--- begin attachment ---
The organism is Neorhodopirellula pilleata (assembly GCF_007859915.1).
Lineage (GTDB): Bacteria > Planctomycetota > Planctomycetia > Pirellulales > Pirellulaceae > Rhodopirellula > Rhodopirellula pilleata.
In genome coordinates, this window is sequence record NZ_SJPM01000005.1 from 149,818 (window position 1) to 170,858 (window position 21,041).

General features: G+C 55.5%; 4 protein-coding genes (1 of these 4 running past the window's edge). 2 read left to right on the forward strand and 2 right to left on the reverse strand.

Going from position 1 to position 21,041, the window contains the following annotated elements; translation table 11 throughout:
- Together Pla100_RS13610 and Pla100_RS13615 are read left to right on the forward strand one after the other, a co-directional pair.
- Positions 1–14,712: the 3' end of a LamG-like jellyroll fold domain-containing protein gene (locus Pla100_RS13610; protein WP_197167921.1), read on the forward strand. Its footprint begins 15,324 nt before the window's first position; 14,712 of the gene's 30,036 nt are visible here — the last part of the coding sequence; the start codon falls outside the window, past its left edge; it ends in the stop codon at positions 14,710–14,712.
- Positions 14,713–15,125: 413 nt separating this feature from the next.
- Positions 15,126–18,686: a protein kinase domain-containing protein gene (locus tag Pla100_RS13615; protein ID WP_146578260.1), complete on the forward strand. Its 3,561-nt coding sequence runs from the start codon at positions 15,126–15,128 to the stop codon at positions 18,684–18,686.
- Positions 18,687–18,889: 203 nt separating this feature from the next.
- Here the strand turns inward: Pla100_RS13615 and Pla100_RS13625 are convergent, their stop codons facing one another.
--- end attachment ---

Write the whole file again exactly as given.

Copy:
The organism is Neorhodopirellula pilleata (assembly GCF_007859915.1).
Lineage (GTDB): Bacteria > Planctomycetota > Planctomycetia > Pirellulales > Pirellulaceae > Rhodopirellula > Rhodopirellula pilleata.
In genome coordinates, this window is sequence record NZ_SJPM01000005.1 from 149,818 (window position 1) to 170,858 (window position 21,041).

General features: G+C 55.5%; 4 protein-coding genes (1 of these 4 running past the window's edge). 2 read left to right on the forward strand and 2 right to left on the reverse strand.

Going from position 1 to position 21,041, the window contains the following annotated elements; translation table 11 throughout:
- Together Pla100_RS13610 and Pla100_RS13615 are read left to right on the forward strand one after the other, a co-directional pair.
- Positions 1–14,712: the 3' end of a LamG-like jellyroll fold domain-containing protein gene (locus Pla100_RS13610; protein WP_197167921.1), read on the forward strand. Its footprint begins 15,324 nt before the window's first position; 14,712 of the gene's 30,036 nt are visible here — the last part of the coding sequence; the start codon falls outside the window, past its left edge; it ends in the stop codon at positions 14,710–14,712.
- Positions 14,713–15,125: 413 nt separating this feature from the next.
- Positions 15,126–18,686: a protein kinase domain-containing protein gene (locus tag Pla100_RS13615; protein ID WP_146578260.1), complete on the forward strand. Its 3,561-nt coding sequence runs from the start codon at positions 15,126–15,128 to the stop codon at positions 18,684–18,686.
- Positions 18,687–18,889: 203 nt separating this feature from the next.
- Here the strand turns inward: Pla100_RS13615 and Pla100_RS13625 are convergent, their stop codons facing one another.